Abbreviations, acronyms and terminology in the world of learning English


Once you have started teaching TEFL (Teaching English as a Foreign Language) lessons or if you are just interested in the basics, you will come across important terms that are generally abbreviated. These terms are essential when you want to communicate with your trainer and associate professors. Teaching English as a Second Language has its own vocabulary, so it is wise to take notes:

  • EFL is short for English as a Foreign Language. This term is commonly used for students, usually a non-native English speaker, who is learning the English language in a non-English speaking country.
  • TEFL means Teach English as a Foreign Language. Usually this is a relevant term for the teacher teaching the English language in a non-English speaking country.
  • ESL means English as a second language. This term is used when a non-English speaking native is learning the English language in an English-speaking country. Immigrants studying English in the United States are commonly called ESL students.
  • ESOL is for English for speakers of other languages. This is a broad term, which almost always includes ESL and EFL.
  • TOEFL it simply refers to Test of English as a Foreign Language.

Also, here are important terms for teachers that you should be familiar with:

  • L2 is an abbreviation for “second language”. Usually the term refers to students who speak a second language.
  • Task-based learning it is a teaching methodology. In ESL, as a student, you are assigned open-ended assignments, in which you are assigned a problem to solve or a goal to accomplish. You are given the freedom to do this in your own way.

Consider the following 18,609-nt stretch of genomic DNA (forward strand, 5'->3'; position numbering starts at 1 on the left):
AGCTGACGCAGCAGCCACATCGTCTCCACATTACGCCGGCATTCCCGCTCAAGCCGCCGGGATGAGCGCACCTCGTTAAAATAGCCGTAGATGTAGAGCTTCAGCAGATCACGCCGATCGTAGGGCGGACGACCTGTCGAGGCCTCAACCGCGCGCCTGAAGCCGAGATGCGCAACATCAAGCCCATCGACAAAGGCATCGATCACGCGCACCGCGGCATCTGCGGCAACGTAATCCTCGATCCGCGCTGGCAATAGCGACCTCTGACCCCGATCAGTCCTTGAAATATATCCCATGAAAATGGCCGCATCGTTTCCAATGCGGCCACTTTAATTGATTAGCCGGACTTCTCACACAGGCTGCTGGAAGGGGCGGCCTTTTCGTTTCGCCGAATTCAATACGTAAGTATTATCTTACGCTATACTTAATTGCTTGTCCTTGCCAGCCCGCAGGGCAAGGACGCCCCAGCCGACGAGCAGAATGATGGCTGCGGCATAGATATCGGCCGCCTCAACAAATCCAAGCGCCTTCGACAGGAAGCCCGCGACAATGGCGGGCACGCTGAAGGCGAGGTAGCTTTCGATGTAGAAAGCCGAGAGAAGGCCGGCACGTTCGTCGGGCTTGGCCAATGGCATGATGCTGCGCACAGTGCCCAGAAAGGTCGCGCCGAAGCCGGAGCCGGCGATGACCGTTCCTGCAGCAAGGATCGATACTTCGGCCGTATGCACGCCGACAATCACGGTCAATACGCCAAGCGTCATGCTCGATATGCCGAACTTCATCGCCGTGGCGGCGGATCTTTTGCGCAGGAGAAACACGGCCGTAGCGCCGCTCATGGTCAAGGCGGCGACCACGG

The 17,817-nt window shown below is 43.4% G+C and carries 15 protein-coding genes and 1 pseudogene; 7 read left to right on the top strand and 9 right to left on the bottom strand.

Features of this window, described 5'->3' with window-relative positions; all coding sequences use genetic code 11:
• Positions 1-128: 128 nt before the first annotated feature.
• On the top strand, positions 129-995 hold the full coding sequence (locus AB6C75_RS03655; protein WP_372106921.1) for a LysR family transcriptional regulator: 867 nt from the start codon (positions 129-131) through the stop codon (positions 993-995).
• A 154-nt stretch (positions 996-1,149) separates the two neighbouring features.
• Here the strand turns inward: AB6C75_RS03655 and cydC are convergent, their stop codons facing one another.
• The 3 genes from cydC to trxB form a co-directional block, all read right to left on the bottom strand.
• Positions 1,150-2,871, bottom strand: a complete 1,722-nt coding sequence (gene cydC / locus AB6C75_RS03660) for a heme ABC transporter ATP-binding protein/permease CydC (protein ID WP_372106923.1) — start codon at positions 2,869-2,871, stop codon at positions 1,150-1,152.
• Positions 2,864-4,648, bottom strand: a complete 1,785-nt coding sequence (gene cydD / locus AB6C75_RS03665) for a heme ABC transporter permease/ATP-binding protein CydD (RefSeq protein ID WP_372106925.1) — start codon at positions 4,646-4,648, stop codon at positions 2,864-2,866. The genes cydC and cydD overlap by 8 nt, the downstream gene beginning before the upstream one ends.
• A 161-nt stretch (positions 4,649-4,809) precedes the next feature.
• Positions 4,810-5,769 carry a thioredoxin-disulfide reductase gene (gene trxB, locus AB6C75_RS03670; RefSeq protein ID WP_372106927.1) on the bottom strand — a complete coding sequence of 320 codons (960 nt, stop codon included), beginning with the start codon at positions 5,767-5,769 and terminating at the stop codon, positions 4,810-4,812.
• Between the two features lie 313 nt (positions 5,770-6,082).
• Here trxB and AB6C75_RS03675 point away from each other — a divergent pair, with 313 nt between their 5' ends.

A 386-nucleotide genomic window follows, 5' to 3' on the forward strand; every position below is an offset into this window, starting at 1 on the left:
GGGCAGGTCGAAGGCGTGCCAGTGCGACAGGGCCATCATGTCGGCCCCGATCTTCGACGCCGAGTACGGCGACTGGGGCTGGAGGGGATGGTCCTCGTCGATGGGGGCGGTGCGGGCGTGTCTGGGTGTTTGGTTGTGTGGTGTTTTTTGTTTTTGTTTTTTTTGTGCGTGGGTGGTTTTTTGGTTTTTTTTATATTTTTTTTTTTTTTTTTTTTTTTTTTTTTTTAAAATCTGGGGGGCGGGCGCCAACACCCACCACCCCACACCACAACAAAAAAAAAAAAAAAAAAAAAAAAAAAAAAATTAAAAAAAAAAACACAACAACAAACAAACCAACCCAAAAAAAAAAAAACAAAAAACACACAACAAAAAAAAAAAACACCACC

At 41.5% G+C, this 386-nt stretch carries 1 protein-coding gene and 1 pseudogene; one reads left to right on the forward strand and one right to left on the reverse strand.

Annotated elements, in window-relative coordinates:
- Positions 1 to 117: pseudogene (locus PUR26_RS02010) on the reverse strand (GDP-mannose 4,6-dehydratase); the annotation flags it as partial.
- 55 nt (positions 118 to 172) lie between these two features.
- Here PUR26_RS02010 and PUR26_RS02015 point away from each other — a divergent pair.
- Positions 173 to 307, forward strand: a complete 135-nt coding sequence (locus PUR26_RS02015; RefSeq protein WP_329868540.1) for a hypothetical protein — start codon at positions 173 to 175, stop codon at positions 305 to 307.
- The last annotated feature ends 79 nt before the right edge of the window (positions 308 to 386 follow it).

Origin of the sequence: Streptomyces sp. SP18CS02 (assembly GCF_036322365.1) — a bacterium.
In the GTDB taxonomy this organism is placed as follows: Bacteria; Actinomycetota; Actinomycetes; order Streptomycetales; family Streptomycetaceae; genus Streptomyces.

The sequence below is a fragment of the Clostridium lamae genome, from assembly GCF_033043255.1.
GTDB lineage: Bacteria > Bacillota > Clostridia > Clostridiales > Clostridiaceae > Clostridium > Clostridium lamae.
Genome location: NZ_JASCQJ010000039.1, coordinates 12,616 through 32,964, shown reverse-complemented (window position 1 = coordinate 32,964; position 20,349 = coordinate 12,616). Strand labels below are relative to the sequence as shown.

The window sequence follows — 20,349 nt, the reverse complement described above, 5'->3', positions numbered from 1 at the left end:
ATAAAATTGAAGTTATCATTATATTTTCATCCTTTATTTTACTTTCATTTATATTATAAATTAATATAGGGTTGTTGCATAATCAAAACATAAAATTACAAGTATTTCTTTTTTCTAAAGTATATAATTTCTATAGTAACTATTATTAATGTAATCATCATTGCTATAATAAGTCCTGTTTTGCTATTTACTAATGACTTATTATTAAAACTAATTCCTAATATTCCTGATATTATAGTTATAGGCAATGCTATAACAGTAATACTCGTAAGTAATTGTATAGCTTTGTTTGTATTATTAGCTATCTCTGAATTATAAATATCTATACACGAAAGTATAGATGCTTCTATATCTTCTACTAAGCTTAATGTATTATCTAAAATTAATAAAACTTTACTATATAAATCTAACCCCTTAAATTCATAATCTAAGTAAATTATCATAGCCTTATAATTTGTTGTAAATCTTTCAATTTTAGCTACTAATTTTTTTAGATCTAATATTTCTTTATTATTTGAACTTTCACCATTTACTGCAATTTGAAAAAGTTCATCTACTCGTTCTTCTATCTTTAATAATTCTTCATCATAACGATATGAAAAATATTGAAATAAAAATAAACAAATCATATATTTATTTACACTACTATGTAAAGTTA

• Protected instruction refers to giving instructions adapted to the needs or characteristics of specific students. For TEFL or ESL teachers, this means giving content-based instructions to non-English speaking natives in simplified English.
  • Affective feedback it is a teaching method with the purpose of promoting student participation. This happens when teachers show signs of interest in understanding and understanding their students’ learning. This is usually done in a form of encouragement through the use of facial expressions, intonations, and body language so that the student is more willing to proactively ask questions if they do not understand the lesson.
  • Student-centered learning (or student-centered) is a teaching methodology that gives responsibility to those who study. This method results in activities and methods that are focused on students. Group work is an example of a student-centered activity. A student’s opinion of what the curriculum will be is another example.
  • Teacher-centered learning it is the traditional way of studying as we know it. Basically this means that the teacher will decide how the class will run, what the class will learn, and what will be tested with little input from the students.

The world of learning English, in many respects, has its own “language game.” It goes without saying that English teachers and learners should also be familiar with these terminologies to get the most out of their experiences.